By Yerni Miss Endang Polly

How do you teach English language skills (listening, speaking, reading, and writing) in your class? Integrated, right? The fact that rarely a language skill is taught separately, but integrated with one or more language skills, for example reading and writing, should be taken into the teacher’s best consideration. One of the ways to integrate reading and writing is through exploratory writing as discussed by Vacca and Vacca (1999:263) in the summary below.


Exploratory writing refers to a first draft writing in which the students start to explore ideas and concepts in order to get as many information as possible about what they know and connect it to the reading text. It can be given before or after reading. The following is 4 kinds of exploratory writing that can be used to connect reading and writing.

  1. Unsent Letters

This is one of the writing activities that students can do after being exposed to a reading material. The teacher invites the students to write unsent letters to a particular audience. For example, after learning about nuclear war, students are asked to write unsent letters to the president as a response to that topic. Through this way, students learn to develop imaginative, interpretative, and evaluative thinking related to the reading text.

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2. Biopoems

Asking students to write biopoems can be another alternative to foster their writing skills. This time they are required to use precise language as a reflection of their mastery on the materials they have learned. The strategy must be introduced and students learn to synthesize their mastery on the topic whether it is about a person, place, thing, concept, or event in the form of a biopoem.

3. Dialogues

After the reading activity, students may be required to improve their writing skill by writing dialogues which contain an exchange of roles between two or more people or characters in the text. After that, they may role-play the conversation in front of the classroom, while the teacher examines their pronunciation, sentence structure, and grammar usage. This activity requires that students learn to think about conflicts and how to solve that conflict.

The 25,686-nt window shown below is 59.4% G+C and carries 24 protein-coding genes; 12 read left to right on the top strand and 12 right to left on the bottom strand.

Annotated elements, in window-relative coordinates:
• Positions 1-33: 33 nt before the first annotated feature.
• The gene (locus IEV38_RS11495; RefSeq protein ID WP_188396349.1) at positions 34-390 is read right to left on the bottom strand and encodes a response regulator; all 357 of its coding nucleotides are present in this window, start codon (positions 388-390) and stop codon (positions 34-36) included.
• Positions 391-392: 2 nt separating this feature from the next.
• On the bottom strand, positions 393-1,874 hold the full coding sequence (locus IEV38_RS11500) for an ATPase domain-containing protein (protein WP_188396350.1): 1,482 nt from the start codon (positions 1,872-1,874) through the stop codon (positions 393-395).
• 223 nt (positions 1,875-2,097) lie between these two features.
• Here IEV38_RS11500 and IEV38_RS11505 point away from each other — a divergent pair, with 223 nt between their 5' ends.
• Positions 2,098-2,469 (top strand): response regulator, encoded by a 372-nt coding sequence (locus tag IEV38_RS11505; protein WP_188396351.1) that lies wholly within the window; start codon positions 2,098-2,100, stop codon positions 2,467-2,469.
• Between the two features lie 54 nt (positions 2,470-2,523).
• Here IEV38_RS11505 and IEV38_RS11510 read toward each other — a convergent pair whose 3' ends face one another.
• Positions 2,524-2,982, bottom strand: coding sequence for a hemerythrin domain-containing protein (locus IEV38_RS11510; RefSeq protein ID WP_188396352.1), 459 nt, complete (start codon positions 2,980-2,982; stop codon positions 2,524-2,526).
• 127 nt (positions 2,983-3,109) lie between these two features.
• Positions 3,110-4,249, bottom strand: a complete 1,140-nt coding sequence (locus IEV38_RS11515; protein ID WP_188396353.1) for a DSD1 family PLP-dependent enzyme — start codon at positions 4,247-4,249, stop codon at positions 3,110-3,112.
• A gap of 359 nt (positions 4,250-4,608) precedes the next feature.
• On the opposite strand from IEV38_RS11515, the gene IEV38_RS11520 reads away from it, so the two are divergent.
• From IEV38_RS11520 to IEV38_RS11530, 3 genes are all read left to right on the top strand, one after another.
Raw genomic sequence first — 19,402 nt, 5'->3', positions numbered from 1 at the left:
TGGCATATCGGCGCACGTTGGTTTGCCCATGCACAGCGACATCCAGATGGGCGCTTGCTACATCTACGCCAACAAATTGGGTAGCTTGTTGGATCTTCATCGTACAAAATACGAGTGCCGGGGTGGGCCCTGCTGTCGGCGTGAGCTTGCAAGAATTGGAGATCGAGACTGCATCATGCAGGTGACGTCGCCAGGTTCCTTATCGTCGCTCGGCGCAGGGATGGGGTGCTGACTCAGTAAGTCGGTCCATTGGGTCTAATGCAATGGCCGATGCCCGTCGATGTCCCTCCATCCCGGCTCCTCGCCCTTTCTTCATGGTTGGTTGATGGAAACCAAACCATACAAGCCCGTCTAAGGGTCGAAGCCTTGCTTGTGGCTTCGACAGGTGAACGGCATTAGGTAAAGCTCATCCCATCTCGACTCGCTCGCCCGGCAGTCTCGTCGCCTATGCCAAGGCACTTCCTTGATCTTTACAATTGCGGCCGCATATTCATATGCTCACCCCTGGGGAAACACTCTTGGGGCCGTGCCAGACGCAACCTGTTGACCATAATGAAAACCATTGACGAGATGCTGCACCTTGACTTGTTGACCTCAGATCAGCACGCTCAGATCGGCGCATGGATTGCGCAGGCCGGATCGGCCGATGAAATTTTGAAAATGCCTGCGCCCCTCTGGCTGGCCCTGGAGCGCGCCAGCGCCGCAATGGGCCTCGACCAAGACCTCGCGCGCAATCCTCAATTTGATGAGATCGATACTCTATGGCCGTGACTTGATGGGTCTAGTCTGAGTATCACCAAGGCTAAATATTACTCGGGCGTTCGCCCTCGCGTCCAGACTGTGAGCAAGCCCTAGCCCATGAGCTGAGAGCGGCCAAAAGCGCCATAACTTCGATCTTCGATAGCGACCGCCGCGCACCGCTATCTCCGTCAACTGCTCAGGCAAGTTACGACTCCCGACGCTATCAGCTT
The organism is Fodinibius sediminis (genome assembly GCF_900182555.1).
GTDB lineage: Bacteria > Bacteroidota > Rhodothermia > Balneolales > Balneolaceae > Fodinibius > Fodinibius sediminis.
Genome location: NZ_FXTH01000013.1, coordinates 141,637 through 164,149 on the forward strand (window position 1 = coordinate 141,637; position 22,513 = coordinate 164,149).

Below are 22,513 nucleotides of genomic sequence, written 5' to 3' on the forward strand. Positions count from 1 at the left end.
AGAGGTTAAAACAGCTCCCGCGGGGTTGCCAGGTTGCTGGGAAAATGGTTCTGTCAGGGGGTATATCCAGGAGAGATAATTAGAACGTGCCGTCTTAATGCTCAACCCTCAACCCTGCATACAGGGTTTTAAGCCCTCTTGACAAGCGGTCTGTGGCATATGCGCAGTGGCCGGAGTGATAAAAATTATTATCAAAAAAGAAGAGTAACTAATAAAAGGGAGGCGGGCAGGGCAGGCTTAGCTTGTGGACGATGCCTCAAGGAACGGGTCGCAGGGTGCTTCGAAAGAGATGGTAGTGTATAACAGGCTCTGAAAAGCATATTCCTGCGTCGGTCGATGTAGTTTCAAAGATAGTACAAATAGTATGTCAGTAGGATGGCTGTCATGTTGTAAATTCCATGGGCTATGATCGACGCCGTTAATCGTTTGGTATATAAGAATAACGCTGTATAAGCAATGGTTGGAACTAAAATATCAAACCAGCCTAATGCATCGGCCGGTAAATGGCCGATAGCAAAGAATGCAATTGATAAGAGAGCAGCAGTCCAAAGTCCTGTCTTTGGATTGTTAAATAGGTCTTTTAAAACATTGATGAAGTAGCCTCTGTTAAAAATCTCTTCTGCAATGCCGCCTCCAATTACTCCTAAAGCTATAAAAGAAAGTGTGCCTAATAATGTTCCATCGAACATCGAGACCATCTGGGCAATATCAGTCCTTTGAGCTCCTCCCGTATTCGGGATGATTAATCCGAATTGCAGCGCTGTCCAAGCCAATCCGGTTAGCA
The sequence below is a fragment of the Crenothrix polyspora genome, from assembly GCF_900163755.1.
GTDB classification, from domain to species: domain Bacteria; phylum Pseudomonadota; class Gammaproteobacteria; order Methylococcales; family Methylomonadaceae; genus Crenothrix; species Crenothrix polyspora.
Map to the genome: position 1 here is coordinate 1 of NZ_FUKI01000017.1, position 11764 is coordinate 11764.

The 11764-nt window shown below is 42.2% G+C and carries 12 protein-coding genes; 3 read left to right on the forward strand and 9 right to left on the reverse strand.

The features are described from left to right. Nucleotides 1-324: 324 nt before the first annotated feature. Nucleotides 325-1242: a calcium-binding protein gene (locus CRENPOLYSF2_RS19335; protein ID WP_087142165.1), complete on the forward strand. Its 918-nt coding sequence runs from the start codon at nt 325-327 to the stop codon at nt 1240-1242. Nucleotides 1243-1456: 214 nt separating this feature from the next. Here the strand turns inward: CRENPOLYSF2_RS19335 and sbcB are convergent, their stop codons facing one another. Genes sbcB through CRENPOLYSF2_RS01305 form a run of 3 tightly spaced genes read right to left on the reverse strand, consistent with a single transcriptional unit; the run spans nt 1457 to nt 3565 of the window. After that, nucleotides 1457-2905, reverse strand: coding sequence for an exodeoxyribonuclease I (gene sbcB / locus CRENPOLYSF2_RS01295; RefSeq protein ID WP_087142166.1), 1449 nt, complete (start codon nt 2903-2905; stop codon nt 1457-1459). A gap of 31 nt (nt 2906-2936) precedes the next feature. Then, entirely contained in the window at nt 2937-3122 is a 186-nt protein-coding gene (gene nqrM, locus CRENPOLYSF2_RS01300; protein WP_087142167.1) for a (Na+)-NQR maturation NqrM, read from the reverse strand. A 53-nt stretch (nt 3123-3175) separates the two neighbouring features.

4. Admit Slips and Exit Slips

These two activities contain the students’ brief comments about a certain topic. The teacher invites the students to react to what they are going to study or what they have studied in the form of anonymous writing. If it is used as a way of beginning the classroom discussion, it is called admit slips, and if it is used as a way of bringing closure to what was learned, it is called exit slips. The purpose is to build relationship between the teacher and the students and construct a sense of community in the classroom. Through these ways, the teacher is able to recognize the difficulties that students encounter and provide direction to the next activity.  


About unsent letters, what if students are not writing seriously as their writing would not be sent, or at least known/read by other people? One of the solutions is to read the letters inside the class to get responses from the teacher or other classmates. Another solution is to let them display their letters on the bulletin board for other people to read. Please, add more alternatives to this list based on your experience.

And biopoems, I love this idea. But I think the students should be equipped with knowledge on how to write a biopoem in advance. I can’t wait to try it.

As for dialogue writing, it is a common practice. I did it too, but the idea to make it a post-reading activity is interesting. What do you think?

And oh, anonymous writing. Well, giving comments about the reading text is common, but anonymous writing is a good new idea (which one: a good new idea or a new good idea?) for me, as the students can be honest about their ability and expectations, and yes, we can make things better together without them being shy or even guilty with their expressions.

What is your experience? Are you interested in this, or do you have your own ways to connect reading and writing?


Vacca, Richard T. and Jo Anne L. Vacca. (1999). Content Area Reading. New York: Addison-Wesley Educational Publishers Inc.

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